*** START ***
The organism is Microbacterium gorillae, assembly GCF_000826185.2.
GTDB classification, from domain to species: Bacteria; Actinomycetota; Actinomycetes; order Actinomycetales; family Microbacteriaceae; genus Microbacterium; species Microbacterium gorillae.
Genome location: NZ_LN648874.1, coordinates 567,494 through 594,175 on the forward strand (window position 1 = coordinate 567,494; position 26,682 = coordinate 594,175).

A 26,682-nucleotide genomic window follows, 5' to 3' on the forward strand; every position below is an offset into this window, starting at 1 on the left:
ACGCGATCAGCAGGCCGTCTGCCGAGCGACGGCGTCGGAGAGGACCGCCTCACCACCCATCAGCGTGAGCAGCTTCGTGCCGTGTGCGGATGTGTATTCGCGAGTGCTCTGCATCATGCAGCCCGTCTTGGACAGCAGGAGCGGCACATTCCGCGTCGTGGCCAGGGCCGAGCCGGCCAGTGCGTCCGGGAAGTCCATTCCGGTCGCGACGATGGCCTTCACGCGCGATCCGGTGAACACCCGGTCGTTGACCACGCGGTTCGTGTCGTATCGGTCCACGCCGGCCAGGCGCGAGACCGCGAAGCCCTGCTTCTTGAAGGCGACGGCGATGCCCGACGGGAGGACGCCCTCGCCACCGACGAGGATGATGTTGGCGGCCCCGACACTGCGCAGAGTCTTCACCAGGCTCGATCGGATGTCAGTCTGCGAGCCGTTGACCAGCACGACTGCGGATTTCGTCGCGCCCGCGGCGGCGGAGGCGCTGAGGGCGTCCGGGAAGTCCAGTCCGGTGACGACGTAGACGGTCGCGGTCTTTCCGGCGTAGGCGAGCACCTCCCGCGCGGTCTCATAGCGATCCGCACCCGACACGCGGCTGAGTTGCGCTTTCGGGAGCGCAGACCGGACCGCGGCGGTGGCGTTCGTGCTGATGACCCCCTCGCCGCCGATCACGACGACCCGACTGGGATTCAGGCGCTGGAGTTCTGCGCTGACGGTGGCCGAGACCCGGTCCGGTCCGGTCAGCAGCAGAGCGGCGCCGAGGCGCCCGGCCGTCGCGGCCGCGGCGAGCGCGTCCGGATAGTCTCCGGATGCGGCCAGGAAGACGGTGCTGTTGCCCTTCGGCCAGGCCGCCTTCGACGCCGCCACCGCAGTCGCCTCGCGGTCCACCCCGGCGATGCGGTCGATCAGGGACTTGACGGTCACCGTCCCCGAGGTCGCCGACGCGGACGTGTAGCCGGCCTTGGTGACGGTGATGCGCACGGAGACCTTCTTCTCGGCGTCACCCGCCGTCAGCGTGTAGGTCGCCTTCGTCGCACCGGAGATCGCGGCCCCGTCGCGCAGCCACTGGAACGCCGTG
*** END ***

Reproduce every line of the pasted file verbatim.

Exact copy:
The organism is Microbacterium gorillae, assembly GCF_000826185.2.
GTDB classification, from domain to species: Bacteria; Actinomycetota; Actinomycetes; order Actinomycetales; family Microbacteriaceae; genus Microbacterium; species Microbacterium gorillae.
Genome location: NZ_LN648874.1, coordinates 567,494 through 594,175 on the forward strand (window position 1 = coordinate 567,494; position 26,682 = coordinate 594,175).

A 26,682-nucleotide genomic window follows, 5' to 3' on the forward strand; every position below is an offset into this window, starting at 1 on the left:
ACGCGATCAGCAGGCCGTCTGCCGAGCGACGGCGTCGGAGAGGACCGCCTCACCACCCATCAGCGTGAGCAGCTTCGTGCCGTGTGCGGATGTGTATTCGCGAGTGCTCTGCATCATGCAGCCCGTCTTGGACAGCAGGAGCGGCACATTCCGCGTCGTGGCCAGGGCCGAGCCGGCCAGTGCGTCCGGGAAGTCCATTCCGGTCGCGACGATGGCCTTCACGCGCGATCCGGTGAACACCCGGTCGTTGACCACGCGGTTCGTGTCGTATCGGTCCACGCCGGCCAGGCGCGAGACCGCGAAGCCCTGCTTCTTGAAGGCGACGGCGATGCCCGACGGGAGGACGCCCTCGCCACCGACGAGGATGATGTTGGCGGCCCCGACACTGCGCAGAGTCTTCACCAGGCTCGATCGGATGTCAGTCTGCGAGCCGTTGACCAGCACGACTGCGGATTTCGTCGCGCCCGCGGCGGCGGAGGCGCTGAGGGCGTCCGGGAAGTCCAGTCCGGTGACGACGTAGACGGTCGCGGTCTTTCCGGCGTAGGCGAGCACCTCCCGCGCGGTCTCATAGCGATCCGCACCCGACACGCGGCTGAGTTGCGCTTTCGGGAGCGCAGACCGGACCGCGGCGGTGGCGTTCGTGCTGATGACCCCCTCGCCGCCGATCACGACGACCCGACTGGGATTCAGGCGCTGGAGTTCTGCGCTGACGGTGGCCGAGACCCGGTCCGGTCCGGTCAGCAGCAGAGCGGCGCCGAGGCGCCCGGCCGTCGCGGCCGCGGCGAGCGCGTCCGGATAGTCTCCGGATGCGGCCAGGAAGACGGTGCTGTTGCCCTTCGGCCAGGCCGCCTTCGACGCCGCCACCGCAGTCGCCTCGCGGTCCACCCCGGCGATGCGGTCGATCAGGGACTTGACGGTCACCGTCCCCGAGGTCGCCGACGCGGACGTGTAGCCGGCCTTGGTGACGGTGATGCGCACGGAGACCTTCTTCTCGGCGTCACCCGCCGTCAGCGTGTAGGTCGCCTTCGTCGCACCGGAGATCGCGGCCCCGTCGCGCAGCCACTGGAACGCCGTG